Much has been made of Cristian Javier’s struggles before the All-Star break and for good reason. Counted upon as the Astros’ best starter not named Framber Valdez, Javier’s performance is vital for the club’s fortunes in 2023. But his June performance — 5.79 ERA and 4.87 FIP in 23 1⁄3 innings — left many scratching their heads why the starter for two combined no-hitters last year appeared suddenly vulnerable. Hint: Velocity and release points.
Possibly due to fatigue, Javier’s four-seam velocity and its release point, specifically his vertical release point, subtly changed as the season progressed. As a pitcher who relies upon optimal delivery of his unique four-seam fastball, a higher vertical release point could have a negative effect. But in his first start since July 3 against the Angels following the All-Star break, Javier looked more like his old self, limiting Los Angeles to three runs in five innings while striking out seven. It was a step in the right direction for a pitcher who allowed 18 runs in his preceding 10 2⁄3 innings with only six strikeouts. While the Angels started the game clobbering the ball with notable exit velocities, Javier had a mid-game adjustment to his release point, which led to better results in his final three innings.
As such, I was curious to see how Javier would throw the ball in his start against the A’s on Saturday. It was subtle, but also reassuring to see how his vertical release point was relatively stable compared to June and his first start in July.
For a pitcher like Javier, any small deviation in how he releases the ball holds greater consequences than other hurlers. In this start, for example, Javier picked up 13 swings and misses. He had 12 swings and misses on July 16. He only had seven in his start against the Rangers on July 3. Ultimately, it was a refreshing sight to see his four-seam work more as it should against the A’s.
There’s the Cristian Javier that I remember. pic.twitter.com/PaxGHJaDAj— Astros Stats (@astro_numbers) July 23, 2023
Alas, Javier’s performance was the lone bright spot for the Astros against the A’s, even with issuing six walks. The lineup, in particular, was noticeably ineffective, minus Alex Bregman’s solo home run in the top of the sixth.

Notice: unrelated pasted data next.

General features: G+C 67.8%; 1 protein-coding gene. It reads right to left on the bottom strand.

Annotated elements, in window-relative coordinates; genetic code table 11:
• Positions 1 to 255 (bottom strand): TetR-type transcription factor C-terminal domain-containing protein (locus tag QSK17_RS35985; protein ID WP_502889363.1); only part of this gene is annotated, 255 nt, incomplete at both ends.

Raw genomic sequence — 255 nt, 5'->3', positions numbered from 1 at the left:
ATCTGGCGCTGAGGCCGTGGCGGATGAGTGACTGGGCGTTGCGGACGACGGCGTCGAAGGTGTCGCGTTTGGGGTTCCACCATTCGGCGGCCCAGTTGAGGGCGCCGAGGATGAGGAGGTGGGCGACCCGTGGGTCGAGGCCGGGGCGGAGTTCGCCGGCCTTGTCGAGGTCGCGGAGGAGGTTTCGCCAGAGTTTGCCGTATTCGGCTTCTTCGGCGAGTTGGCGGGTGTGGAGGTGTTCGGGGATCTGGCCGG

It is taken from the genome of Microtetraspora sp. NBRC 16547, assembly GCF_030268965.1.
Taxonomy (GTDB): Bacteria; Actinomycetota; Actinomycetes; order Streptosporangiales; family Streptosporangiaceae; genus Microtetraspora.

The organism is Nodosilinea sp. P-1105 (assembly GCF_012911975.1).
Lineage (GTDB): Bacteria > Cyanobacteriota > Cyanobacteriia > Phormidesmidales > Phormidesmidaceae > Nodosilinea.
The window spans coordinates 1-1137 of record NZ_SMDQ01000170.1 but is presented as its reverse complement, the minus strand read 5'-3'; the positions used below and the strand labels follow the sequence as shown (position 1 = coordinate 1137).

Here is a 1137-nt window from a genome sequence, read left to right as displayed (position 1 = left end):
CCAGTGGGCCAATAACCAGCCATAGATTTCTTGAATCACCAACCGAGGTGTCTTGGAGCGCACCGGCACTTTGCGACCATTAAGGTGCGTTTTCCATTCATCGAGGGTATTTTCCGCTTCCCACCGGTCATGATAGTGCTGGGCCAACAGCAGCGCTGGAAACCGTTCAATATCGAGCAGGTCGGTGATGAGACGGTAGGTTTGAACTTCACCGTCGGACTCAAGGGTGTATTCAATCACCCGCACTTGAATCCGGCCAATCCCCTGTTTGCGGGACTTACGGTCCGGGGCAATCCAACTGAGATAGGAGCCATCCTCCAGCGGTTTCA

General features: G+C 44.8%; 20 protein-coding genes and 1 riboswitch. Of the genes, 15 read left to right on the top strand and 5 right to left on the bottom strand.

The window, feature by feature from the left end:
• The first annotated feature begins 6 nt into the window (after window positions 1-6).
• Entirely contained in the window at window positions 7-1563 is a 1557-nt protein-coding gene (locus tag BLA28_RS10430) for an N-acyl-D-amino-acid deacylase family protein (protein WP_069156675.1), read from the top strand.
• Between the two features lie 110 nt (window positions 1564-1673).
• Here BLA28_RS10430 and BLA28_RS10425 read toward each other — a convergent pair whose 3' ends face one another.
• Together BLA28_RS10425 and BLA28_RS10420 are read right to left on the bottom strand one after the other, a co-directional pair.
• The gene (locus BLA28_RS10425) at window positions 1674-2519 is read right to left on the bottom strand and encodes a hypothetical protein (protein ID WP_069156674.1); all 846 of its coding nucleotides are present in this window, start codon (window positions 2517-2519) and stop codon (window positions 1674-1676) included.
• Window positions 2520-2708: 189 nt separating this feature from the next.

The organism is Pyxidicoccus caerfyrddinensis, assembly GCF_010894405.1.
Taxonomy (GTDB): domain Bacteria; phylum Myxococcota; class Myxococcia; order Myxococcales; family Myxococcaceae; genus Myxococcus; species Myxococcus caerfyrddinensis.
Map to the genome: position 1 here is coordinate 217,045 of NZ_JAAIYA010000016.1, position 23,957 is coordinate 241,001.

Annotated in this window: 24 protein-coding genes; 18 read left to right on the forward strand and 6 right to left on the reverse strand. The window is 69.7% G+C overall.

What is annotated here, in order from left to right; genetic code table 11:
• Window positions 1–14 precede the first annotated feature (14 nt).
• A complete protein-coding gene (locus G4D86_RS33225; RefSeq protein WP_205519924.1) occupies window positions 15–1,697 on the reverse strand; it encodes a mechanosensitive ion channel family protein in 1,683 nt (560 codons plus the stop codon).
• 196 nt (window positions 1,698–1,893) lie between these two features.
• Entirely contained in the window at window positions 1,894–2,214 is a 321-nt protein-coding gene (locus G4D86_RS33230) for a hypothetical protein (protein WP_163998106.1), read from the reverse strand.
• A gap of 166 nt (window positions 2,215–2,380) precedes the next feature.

Bregman and José Abreu picked up two hits each, with Kyle Tucker and Grae Kessinger each having one hit on the evening. Only two extra-base hits for the entire game. Unfortunately, this lineup will continue to scuffle at times, especially without Jose Altuve and Yordan Alvarez. While I am not normally someone who stresses out about lineup construction on a game-by-game basis, it is apparent that Kessinger or Mauricio Dubón at leadoff with Jeremy Peña hitting second isn’t an optimal arrangement.
The bullpen also had its issues as well, with Phil Maton issuing two walks and allowing a hit that drove in the deciding run without recording an out. Ryne Stanek ran into some problems himself, surrendering a run in 1 1⁄3 innings. Joel Kuhnel allowed a run on three hits. Only Seth Martinez — on 6 pitches — didn’t allow a hit or walk in relief. Following a stretch where the Astros didn’t allow a run for fiving innings, the A’s scored in each of the remaining frames.
Unfortunately, the Astros didn’t capitalize as the Rangers also lost Saturday. With the calendar about to turn to August, Houston will eventually run out of chances to overtake Texas in the AL West. The upcoming stretch starting Monday against the Rangers and then the Rays could ultimately set the course about whether winning the division or a Wild Card spot is more realistic. A win Sunday against the A’s could help ease those concerns.